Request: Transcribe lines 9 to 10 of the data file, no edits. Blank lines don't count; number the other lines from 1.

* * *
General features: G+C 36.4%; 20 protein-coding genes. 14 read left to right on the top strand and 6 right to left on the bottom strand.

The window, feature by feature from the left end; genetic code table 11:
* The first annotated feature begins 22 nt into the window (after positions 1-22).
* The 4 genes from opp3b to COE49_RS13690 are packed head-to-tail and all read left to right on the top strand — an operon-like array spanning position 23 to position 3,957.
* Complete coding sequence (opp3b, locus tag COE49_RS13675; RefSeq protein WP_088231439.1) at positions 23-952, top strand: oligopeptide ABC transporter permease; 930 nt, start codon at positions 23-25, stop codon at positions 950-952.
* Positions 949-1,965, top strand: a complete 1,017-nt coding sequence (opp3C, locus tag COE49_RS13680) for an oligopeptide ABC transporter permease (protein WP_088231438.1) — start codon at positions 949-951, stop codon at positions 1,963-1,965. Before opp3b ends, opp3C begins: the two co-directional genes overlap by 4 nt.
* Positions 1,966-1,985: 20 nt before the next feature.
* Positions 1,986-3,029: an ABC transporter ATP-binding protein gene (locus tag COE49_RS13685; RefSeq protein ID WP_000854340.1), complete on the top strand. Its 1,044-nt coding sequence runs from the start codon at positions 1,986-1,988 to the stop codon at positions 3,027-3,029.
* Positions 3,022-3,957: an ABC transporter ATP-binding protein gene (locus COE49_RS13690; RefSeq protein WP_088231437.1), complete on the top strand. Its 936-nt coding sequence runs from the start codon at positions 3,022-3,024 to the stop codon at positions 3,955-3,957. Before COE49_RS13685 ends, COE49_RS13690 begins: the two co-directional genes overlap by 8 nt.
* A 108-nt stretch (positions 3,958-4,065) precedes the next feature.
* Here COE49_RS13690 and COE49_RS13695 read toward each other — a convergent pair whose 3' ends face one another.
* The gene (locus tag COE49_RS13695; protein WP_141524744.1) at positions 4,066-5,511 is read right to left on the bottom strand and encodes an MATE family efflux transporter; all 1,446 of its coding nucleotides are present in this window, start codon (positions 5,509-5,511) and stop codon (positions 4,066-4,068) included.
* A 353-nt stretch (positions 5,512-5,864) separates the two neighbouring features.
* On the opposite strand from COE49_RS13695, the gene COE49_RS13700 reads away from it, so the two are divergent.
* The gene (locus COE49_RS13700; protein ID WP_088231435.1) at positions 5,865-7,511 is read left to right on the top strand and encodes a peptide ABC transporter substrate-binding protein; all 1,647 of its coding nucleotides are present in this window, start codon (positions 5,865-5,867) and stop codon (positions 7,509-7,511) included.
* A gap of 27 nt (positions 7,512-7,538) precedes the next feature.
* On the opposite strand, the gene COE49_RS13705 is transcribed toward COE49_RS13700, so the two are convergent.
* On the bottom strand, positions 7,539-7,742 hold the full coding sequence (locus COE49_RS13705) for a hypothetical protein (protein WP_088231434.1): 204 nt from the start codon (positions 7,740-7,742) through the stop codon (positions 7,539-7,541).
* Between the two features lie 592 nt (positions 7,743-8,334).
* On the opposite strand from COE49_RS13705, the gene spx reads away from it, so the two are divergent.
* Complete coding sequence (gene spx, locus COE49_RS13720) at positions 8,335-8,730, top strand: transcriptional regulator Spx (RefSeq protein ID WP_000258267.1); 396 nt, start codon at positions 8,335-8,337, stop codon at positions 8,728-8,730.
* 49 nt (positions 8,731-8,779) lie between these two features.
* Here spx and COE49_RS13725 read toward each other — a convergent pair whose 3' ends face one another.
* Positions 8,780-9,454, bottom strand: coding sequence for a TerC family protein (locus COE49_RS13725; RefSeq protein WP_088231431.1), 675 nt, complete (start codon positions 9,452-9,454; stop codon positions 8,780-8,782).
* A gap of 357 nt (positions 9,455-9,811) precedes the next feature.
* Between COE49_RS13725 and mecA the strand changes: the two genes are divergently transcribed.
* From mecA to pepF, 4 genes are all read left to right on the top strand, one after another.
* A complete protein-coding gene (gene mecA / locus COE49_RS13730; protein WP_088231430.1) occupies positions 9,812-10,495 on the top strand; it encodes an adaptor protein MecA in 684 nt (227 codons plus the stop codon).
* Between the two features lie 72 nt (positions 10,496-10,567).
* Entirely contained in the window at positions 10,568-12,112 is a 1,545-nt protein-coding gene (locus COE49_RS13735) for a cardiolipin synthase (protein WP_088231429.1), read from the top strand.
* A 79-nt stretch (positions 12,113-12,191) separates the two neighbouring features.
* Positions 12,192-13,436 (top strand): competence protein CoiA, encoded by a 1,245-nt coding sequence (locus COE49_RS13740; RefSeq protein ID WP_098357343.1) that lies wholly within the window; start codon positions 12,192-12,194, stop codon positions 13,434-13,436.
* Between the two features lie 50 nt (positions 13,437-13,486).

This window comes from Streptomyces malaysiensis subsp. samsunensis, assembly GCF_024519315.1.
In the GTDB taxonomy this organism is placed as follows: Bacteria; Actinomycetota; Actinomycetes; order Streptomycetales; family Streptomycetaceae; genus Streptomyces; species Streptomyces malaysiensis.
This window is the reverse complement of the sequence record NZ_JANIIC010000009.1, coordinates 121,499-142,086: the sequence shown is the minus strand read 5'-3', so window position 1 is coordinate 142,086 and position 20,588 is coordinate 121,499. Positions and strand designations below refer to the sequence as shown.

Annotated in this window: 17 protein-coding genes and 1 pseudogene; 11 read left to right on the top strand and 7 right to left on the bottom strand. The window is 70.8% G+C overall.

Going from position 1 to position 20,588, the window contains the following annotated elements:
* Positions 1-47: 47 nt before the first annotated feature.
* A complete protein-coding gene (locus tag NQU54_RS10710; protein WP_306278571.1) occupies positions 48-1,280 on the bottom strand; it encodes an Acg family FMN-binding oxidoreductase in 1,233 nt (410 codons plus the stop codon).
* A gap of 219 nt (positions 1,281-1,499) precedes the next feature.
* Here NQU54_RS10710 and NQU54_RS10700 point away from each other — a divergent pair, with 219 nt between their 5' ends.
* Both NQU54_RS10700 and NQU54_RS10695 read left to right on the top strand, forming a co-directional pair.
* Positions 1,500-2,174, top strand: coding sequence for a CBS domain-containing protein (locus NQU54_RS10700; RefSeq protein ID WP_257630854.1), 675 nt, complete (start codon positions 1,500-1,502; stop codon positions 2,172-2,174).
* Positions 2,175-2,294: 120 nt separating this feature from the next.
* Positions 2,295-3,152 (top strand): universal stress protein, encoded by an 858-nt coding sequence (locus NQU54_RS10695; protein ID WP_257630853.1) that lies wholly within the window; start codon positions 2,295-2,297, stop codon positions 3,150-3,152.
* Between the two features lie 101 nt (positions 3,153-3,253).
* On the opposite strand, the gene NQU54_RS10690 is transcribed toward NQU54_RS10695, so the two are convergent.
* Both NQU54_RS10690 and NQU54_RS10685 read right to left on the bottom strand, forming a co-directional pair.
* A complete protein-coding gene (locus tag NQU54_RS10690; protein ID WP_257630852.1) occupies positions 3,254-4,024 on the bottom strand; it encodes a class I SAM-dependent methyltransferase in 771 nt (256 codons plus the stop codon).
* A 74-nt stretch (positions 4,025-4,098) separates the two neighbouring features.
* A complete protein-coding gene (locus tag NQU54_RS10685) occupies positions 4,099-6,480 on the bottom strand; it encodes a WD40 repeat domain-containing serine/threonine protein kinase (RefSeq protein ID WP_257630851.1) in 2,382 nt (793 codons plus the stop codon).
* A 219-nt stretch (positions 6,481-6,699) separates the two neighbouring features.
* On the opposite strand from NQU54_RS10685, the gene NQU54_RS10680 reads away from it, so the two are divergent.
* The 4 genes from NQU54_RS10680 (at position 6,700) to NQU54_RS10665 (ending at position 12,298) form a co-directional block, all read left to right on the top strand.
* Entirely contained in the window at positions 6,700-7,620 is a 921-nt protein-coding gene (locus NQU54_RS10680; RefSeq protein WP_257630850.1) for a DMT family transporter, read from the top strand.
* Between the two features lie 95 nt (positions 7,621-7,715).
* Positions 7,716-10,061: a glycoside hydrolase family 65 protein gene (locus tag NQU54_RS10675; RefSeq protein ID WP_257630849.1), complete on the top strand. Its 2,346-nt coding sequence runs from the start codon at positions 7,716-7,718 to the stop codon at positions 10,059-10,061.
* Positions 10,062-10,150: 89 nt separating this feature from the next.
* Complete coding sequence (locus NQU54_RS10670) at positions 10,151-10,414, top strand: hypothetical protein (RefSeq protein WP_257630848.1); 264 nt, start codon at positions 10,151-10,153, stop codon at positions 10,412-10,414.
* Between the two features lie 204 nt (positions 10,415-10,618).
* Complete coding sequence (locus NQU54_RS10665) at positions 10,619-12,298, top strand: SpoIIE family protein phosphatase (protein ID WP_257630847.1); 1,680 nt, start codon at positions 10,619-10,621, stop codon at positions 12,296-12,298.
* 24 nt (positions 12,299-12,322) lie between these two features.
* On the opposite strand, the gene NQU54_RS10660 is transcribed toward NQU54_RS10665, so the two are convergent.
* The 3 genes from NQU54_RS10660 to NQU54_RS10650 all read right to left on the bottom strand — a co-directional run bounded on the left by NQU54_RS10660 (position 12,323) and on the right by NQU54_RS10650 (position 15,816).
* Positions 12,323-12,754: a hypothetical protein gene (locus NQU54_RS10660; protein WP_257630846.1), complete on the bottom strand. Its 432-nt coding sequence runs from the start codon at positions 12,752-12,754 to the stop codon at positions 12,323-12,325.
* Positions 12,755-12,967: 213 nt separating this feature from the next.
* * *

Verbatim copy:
* Positions 3,022-3,957: an ABC transporter ATP-binding protein gene (locus COE49_RS13690; RefSeq protein WP_088231437.1), complete on the top strand. Its 936-nt coding sequence runs from the start codon at positions 3,022-3,024 to the stop codon at positions 3,955-3,957. Before COE49_RS13685 ends, COE49_RS13690 begins: the two co-directional genes overlap by 8 nt.
* A 108-nt stretch (positions 3,958-4,065) precedes the next feature.